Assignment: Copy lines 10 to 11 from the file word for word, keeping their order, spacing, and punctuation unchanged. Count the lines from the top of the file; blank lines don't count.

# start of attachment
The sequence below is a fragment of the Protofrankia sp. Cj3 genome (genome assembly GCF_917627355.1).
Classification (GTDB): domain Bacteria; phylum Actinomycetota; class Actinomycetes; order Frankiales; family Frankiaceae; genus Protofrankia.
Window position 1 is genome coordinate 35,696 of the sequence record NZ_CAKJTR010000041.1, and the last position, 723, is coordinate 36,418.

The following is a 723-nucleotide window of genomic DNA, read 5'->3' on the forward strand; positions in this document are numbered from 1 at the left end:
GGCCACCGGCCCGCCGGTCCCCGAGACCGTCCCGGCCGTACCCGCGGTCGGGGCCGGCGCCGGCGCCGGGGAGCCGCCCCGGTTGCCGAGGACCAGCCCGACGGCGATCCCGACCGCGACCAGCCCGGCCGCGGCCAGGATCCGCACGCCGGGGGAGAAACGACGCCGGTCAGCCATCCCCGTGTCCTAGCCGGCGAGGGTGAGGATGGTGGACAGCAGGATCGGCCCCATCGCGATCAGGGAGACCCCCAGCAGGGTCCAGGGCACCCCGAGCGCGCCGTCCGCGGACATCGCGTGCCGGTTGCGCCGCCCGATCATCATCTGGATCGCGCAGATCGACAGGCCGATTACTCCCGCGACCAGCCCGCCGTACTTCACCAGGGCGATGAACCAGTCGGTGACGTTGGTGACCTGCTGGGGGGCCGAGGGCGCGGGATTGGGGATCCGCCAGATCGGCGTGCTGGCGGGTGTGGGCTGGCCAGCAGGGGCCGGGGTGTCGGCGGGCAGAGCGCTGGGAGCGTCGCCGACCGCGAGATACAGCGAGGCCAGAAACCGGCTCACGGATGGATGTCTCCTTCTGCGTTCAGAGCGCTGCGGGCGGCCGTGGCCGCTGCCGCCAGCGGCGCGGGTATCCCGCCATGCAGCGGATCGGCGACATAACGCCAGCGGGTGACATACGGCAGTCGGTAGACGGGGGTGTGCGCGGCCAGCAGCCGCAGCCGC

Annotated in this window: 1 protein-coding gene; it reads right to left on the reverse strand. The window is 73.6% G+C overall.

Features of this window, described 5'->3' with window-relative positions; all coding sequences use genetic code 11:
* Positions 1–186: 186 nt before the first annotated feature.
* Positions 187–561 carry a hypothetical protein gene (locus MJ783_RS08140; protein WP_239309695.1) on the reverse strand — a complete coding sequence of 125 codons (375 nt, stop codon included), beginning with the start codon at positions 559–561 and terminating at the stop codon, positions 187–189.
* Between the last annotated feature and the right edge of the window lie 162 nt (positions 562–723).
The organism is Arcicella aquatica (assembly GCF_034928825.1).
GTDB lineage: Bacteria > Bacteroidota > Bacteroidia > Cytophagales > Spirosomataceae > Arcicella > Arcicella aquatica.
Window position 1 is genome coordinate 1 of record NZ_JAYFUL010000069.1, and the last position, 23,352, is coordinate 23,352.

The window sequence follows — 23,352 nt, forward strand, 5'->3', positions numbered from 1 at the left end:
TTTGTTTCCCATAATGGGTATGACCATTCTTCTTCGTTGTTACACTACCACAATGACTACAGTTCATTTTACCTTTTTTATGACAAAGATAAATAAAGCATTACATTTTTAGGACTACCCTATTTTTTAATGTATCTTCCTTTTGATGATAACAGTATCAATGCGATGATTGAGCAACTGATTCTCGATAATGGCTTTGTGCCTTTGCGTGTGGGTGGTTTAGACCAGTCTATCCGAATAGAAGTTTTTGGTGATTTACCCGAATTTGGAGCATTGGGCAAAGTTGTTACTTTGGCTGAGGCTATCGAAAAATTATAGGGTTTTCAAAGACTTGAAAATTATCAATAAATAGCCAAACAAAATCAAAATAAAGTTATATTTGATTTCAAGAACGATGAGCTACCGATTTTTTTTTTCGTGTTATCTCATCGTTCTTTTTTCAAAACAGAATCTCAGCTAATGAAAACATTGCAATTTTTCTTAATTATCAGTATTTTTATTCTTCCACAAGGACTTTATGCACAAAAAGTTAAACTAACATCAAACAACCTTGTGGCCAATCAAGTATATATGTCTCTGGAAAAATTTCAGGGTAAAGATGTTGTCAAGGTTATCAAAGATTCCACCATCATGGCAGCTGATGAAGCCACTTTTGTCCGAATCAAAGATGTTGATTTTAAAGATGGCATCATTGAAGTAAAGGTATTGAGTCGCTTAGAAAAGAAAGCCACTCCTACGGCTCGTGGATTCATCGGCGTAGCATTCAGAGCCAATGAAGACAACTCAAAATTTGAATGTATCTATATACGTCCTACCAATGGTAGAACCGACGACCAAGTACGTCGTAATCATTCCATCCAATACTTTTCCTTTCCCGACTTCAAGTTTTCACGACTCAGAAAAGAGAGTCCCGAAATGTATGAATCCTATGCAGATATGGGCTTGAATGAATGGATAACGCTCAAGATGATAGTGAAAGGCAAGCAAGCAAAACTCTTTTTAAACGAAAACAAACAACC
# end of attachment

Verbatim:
* Between the last annotated feature and the right edge of the window lie 162 nt (positions 562–723).
The organism is Arcicella aquatica (assembly GCF_034928825.1).